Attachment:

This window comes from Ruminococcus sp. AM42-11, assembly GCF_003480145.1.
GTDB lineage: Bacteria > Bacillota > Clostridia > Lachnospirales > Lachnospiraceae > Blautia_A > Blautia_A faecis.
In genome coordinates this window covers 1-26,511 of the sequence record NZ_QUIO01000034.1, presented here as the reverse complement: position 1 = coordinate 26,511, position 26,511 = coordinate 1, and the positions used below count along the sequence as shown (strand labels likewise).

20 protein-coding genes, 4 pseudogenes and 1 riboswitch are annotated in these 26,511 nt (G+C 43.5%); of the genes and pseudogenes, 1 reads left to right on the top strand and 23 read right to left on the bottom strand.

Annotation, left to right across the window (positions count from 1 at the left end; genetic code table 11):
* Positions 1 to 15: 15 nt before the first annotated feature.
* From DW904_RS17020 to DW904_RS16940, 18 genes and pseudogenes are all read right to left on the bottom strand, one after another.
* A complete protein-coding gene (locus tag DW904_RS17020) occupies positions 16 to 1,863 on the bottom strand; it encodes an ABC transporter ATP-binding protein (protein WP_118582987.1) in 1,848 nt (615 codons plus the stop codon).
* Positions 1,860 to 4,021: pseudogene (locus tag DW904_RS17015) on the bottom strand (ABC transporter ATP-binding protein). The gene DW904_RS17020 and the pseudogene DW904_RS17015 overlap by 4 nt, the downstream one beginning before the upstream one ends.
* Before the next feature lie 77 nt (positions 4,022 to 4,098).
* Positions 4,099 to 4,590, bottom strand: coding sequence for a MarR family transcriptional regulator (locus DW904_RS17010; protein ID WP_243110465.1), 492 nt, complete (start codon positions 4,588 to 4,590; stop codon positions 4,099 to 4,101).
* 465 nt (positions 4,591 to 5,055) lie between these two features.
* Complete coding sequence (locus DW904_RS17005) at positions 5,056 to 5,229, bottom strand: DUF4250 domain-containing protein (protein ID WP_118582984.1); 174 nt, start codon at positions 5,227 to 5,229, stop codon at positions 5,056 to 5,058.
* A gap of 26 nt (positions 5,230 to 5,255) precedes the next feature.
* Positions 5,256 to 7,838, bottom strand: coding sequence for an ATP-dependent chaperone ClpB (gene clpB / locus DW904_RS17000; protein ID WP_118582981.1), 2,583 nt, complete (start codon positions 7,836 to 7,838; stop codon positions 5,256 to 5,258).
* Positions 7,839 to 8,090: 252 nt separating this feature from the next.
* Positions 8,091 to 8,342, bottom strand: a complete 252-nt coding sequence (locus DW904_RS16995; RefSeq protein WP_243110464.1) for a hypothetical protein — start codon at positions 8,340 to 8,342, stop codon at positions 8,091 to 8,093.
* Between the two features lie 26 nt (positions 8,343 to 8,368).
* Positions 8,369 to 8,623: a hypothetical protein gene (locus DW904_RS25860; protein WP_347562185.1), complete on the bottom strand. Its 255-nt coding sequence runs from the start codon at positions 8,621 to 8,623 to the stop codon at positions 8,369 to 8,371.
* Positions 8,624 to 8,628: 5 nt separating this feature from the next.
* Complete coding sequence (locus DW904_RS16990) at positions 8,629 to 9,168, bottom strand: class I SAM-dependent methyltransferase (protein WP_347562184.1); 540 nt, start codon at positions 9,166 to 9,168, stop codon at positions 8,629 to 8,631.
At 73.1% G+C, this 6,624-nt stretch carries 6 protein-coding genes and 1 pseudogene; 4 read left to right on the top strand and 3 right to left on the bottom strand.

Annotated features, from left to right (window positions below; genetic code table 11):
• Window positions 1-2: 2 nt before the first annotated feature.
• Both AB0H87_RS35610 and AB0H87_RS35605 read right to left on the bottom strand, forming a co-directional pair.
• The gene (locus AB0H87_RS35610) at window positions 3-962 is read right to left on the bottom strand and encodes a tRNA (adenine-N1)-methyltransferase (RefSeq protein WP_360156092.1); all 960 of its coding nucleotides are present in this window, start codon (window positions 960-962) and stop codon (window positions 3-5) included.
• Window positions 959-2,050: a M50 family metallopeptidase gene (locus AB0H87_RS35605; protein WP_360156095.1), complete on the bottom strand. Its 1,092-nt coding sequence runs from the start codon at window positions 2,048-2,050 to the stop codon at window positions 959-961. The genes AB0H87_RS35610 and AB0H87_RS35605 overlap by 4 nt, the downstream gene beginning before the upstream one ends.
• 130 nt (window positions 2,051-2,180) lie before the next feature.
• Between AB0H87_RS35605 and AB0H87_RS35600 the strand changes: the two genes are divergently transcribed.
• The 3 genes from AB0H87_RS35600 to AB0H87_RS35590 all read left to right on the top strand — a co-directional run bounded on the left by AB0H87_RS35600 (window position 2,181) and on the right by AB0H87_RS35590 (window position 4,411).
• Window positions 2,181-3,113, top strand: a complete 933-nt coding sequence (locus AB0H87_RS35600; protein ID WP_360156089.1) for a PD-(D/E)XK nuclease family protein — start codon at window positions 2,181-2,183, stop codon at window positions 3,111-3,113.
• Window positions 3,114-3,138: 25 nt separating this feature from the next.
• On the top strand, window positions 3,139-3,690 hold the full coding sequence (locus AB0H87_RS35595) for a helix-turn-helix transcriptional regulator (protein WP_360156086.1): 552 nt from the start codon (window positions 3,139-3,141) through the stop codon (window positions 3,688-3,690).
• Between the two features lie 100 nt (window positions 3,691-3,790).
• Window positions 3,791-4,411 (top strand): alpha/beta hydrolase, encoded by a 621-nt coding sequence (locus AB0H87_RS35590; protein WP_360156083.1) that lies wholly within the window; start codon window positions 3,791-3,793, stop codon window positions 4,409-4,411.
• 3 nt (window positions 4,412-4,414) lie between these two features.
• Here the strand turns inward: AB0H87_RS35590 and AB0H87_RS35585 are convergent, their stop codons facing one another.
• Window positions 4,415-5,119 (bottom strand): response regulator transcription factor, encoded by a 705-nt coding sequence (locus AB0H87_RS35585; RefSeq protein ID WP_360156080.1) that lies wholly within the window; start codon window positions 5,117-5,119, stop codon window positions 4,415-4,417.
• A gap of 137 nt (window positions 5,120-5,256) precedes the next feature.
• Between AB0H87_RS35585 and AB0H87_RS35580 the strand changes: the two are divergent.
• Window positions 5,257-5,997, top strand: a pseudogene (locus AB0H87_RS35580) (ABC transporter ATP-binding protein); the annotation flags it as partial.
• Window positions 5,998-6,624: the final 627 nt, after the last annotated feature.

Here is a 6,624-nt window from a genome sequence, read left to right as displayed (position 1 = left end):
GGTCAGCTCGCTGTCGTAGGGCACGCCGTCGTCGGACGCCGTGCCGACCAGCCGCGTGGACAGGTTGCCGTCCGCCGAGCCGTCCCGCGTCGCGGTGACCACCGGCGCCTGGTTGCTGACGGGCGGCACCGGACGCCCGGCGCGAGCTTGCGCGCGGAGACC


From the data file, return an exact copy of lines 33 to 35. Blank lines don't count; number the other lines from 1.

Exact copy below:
• On the top strand, window positions 3,139-3,690 hold the full coding sequence (locus AB0H87_RS35595) for a helix-turn-helix transcriptional regulator (protein WP_360156086.1): 552 nt from the start codon (window positions 3,139-3,141) through the stop codon (window positions 3,688-3,690).
• Between the two features lie 100 nt (window positions 3,691-3,790).
• Window positions 3,791-4,411 (top strand): alpha/beta hydrolase, encoded by a 621-nt coding sequence (locus AB0H87_RS35590; protein WP_360156083.1) that lies wholly within the window; start codon window positions 3,791-3,793, stop codon window positions 4,409-4,411.